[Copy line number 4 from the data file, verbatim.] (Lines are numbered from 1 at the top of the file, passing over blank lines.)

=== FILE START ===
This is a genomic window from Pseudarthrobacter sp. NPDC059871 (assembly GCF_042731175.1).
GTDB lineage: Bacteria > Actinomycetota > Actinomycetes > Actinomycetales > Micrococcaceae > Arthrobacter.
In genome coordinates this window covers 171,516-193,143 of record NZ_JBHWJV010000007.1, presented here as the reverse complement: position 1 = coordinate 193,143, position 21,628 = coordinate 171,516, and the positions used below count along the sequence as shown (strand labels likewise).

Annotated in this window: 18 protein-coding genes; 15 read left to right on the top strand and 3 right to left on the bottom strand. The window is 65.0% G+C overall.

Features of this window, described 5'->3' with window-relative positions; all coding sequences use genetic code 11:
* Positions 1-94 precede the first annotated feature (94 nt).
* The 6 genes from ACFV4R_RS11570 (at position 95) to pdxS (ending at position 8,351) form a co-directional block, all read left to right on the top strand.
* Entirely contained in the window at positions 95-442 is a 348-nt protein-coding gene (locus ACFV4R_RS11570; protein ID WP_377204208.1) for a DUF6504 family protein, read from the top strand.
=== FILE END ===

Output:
Annotated in this window: 18 protein-coding genes; 15 read left to right on the top strand and 3 right to left on the bottom strand. The window is 65.0% G+C overall.